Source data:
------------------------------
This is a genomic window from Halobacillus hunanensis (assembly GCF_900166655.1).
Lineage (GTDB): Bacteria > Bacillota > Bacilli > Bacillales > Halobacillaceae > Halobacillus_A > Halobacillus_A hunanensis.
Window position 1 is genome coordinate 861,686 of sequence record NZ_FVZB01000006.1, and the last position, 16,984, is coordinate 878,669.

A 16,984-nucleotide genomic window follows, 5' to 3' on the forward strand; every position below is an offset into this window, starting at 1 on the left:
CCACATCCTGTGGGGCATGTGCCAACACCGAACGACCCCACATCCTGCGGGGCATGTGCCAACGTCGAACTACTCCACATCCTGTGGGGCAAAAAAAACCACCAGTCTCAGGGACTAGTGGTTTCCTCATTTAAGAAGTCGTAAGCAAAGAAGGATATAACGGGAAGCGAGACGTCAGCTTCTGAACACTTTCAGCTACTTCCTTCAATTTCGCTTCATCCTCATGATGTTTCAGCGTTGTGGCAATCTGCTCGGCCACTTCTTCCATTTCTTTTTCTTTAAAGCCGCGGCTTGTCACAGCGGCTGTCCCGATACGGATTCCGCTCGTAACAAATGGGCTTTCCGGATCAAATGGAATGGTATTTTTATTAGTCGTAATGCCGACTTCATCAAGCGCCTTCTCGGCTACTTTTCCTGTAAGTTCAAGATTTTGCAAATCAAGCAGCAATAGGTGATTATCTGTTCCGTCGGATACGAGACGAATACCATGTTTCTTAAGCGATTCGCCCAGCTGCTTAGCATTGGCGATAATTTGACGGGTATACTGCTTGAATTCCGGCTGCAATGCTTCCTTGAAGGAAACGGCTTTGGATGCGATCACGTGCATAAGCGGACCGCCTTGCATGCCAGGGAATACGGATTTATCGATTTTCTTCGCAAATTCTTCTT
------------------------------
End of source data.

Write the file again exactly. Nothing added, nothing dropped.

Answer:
This is a genomic window from Halobacillus hunanensis (assembly GCF_900166655.1).
Lineage (GTDB): Bacteria > Bacillota > Bacilli > Bacillales > Halobacillaceae > Halobacillus_A > Halobacillus_A hunanensis.
Window position 1 is genome coordinate 861,686 of sequence record NZ_FVZB01000006.1, and the last position, 16,984, is coordinate 878,669.

A 16,984-nucleotide genomic window follows, 5' to 3' on the forward strand; every position below is an offset into this window, starting at 1 on the left:
CCACATCCTGTGGGGCATGTGCCAACACCGAACGACCCCACATCCTGCGGGGCATGTGCCAACGTCGAACTACTCCACATCCTGTGGGGCAAAAAAAACCACCAGTCTCAGGGACTAGTGGTTTCCTCATTTAAGAAGTCGTAAGCAAAGAAGGATATAACGGGAAGCGAGACGTCAGCTTCTGAACACTTTCAGCTACTTCCTTCAATTTCGCTTCATCCTCATGATGTTTCAGCGTTGTGGCAATCTGCTCGGCCACTTCTTCCATTTCTTTTTCTTTAAAGCCGCGGCTTGTCACAGCGGCTGTCCCGATACGGATTCCGCTCGTAACAAATGGGCTTTCCGGATCAAATGGAATGGTATTTTTATTAGTCGTAATGCCGACTTCATCAAGCGCCTTCTCGGCTACTTTTCCTGTAAGTTCAAGATTTTGCAAATCAAGCAGCAATAGGTGATTATCTGTTCCGTCGGATACGAGACGAATACCATGTTTCTTAAGCGATTCGCCCAGCTGCTTAGCATTGGCGATAATTTGACGGGTATACTGCTTGAATTCCGGCTGCAATGCTTCCTTGAAGGAAACGGCTTTGGATGCGATCACGTGCATAAGCGGACCGCCTTGCATGCCAGGGAATACGGATTTATCGATTTTCTTCGCAAATTCTTCTT